Welcome to Health Reform Watch, Jason Millman's regular look at how the Affordable Care Act is changing the American health-care system — and being changed by it. You can reach Jason with questions, comments and suggestions here. Check back every Tuesday and Thursday afternoon for the latest edition, or sign up here to receive it straight from your inbox. Read previous columns here.
With the high cost of specialty drugs capturing so many headlines these days, here's a bit of a change of pace: A new wave of cheaper drugs marked a major milestone Thursday.
The Food and Drug and Administration for the first time has accepted an application for a copycat version of what's known as a biologic, which is a complex drug made from proteins of living organisms. These biologics are cutting-edge therapies that can be more effective than regular drugs made from chemicals — and, not surprisingly, they also can be expensive. For example, some biologics to combat rheumatoid arthritis, a disease affecting about 1 percent of the adult population, can cost more than $5,000 a week.
While cheaper generics now dominate the U.S. market for traditional drugs, accounting for about 85 percent of all prescriptions, you still can't get another version of biologic drugs in this country. That's about to change, though, because of a provision included in the Affordable Care Act that provides a pathway for copycat biologics, known as biosimilars, to enter the U.S. market.
Making a biosimilar isn't quite the same as creating a typical generic drug. As Reuters explains: "Because biotech drugs are made from living cells it is impossible to manufacture exact copies, as happens with simple chemical medicines, so regulators have had to devise approval processes for products that are similar enough to do the job." And even though the ACA became law more than four years ago, the FDA and the pharmaceutical industry are still wrangling over various regulatory issues concerning biosimilars.
There's already an overseas market for these biosimilars, although it's still small. It's expected to expand rapidly over the next few years, however — one recent projection estimates that sales of global biosimilar drugs will jump from $1.3 billion last year to $36 billion by 2020.
The biosimilars' potential for savings in the United States seems to be pretty huge. The pharmacy benefits manager Express Scripts, which has actively advocated for more rapid adoption of biosimilars, estimates that the United States would save $250 billion in health-care spending over the next decade if just 11 biologics had biosimilar alternatives.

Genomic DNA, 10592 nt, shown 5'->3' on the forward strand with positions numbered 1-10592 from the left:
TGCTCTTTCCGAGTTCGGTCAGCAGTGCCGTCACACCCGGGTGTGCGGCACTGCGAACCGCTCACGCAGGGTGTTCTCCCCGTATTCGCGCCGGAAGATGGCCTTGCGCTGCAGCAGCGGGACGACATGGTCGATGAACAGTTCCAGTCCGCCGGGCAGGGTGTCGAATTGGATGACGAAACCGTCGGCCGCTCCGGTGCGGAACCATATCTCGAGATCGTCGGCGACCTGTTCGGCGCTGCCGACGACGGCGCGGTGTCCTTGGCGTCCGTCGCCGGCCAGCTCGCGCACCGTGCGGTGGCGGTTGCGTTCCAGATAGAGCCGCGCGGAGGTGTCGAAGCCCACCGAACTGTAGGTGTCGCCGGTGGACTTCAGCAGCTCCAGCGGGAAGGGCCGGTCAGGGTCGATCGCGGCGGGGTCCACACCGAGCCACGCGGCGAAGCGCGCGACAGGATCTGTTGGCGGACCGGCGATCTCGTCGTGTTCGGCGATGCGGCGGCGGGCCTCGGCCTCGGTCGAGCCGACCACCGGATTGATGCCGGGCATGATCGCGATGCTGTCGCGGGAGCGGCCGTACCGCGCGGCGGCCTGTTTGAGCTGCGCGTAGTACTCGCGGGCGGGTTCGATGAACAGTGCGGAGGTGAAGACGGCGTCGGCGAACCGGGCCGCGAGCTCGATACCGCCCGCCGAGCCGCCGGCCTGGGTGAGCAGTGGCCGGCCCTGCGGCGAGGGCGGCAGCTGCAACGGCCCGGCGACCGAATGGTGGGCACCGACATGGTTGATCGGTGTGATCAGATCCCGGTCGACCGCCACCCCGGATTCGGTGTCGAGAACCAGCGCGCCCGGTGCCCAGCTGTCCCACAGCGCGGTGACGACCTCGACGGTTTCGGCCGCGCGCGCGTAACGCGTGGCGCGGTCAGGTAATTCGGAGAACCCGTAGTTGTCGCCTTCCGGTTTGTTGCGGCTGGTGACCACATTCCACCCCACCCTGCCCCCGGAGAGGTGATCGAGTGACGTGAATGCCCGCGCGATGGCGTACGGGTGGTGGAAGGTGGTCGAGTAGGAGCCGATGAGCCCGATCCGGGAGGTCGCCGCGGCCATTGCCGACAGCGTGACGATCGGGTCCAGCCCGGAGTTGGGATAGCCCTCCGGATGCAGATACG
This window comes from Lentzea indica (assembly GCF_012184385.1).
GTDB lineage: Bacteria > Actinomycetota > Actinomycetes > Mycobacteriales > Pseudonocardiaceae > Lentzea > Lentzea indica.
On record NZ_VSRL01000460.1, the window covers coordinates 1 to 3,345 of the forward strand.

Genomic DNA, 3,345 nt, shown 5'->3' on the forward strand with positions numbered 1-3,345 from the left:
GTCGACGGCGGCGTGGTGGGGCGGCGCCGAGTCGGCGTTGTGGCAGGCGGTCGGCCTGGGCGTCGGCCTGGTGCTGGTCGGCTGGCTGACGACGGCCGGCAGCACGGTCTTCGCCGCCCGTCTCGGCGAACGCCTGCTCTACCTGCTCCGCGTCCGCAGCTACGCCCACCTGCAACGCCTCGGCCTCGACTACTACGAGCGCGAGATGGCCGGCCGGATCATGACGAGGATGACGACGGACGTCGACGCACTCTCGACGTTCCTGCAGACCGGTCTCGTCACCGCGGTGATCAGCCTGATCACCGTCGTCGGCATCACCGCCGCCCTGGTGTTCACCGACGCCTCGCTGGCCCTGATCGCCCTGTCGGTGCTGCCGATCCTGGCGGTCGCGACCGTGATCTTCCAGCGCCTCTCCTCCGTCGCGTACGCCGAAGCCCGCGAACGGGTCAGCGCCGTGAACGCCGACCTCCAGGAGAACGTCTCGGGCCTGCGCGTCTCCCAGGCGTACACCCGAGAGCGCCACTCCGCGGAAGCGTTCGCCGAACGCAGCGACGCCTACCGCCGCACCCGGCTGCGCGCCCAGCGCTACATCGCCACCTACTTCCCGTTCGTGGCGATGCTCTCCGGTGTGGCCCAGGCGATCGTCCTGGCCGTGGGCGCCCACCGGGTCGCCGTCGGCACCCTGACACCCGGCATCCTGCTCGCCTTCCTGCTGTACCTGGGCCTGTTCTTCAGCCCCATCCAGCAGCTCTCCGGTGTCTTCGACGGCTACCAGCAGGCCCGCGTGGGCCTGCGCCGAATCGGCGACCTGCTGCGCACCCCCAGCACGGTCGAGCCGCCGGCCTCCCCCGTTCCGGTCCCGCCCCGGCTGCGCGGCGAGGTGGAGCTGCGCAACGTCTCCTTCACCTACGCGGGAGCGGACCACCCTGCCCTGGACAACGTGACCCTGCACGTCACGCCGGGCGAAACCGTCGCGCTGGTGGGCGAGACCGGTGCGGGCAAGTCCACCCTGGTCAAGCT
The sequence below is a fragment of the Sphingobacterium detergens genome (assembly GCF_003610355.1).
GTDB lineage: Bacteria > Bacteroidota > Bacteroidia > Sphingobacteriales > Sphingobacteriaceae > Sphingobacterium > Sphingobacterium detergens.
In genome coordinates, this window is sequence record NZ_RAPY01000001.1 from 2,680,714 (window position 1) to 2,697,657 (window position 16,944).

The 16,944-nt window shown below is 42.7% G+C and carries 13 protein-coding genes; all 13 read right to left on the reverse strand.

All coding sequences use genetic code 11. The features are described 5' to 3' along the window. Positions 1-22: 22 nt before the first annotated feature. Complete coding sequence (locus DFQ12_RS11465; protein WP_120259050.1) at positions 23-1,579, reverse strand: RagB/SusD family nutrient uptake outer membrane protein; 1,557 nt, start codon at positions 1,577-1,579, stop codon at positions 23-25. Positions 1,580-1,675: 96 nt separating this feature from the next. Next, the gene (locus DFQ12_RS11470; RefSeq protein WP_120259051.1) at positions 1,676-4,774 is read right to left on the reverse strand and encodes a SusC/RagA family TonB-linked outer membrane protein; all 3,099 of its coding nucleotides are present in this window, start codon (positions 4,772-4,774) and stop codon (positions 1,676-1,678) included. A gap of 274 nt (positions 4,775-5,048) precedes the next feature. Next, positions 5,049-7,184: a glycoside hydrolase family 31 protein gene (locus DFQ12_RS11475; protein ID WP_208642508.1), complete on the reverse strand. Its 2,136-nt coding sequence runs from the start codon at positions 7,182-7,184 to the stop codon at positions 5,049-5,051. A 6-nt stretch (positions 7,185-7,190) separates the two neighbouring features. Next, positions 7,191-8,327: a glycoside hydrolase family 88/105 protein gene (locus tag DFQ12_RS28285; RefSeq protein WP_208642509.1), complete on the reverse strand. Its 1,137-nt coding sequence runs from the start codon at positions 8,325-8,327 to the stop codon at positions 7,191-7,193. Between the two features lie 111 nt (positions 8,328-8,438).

Thursday's FDA application from Sandoz is just the first step. The company, which already markets its biosimilar in 40 countries, could gain final FDA approval as early as the first quarter of 2015, according to the Avalare Health consulting firm. With so much concern from health-care payers over a projected rise in U.S. drug spending in the next few years, the development of domestic biosimilar market is something worth watching.
Top health policy reads from around the Web:
HealthCare.gov has been busy since open enrollment ended. "It turned out that more than 5 million people signed up using HealthCare.gov by April 19. But perhaps more surprising is that, according to federal data released Wednesday to ProPublica, there have been nearly 1 million transactions on the exchange since then. People are allowed to sign up and switch plans after certain life events, such as job changes, moves, the birth of a baby, marriages and divorces." Charles Ornstein for ProPublica.
Medicaid children are relying on the ER. "Children covered by Medicaid, the publicly funded insurance program for the poor, visit the emergency room for medical care far more often than uninsured or privately insured youngsters, a U.S. survey finds. And kids with Medicaid were more likely than those with private insurance to visit for a reason other than a serious medical problem, according to the 2012 survey conducted by the U.S. Centers for Disease Control and Prevention. Reliance on ER care for non-urgent health problems is an issue because of soaring health costs. The U.S. National Institutes of Health says treatment in an ER can cost two to three times more than the same care in a doctor's office." Steven Reinberg for HealthDay.
Patients sue Tennessee over enrollment delays. "Three consumer advocacy groups filed a class-action lawsuit Wednesday accusing Tennessee officials of adopting policies that are depriving thousands of people of Medicaid coverage 'to score political points.' The suit was filed several weeks after the Obama administration ordered Tennessee and several other states to resolve problems that have led to a backlog nationwide of more than 1 million applications for Medicaid, the state-federal health insurance program for the poor.... Tennessee is the first state to be sued over Medicaid enrollment problems since passage of the federal health law." Phil Galewitz in Kaiser Health News.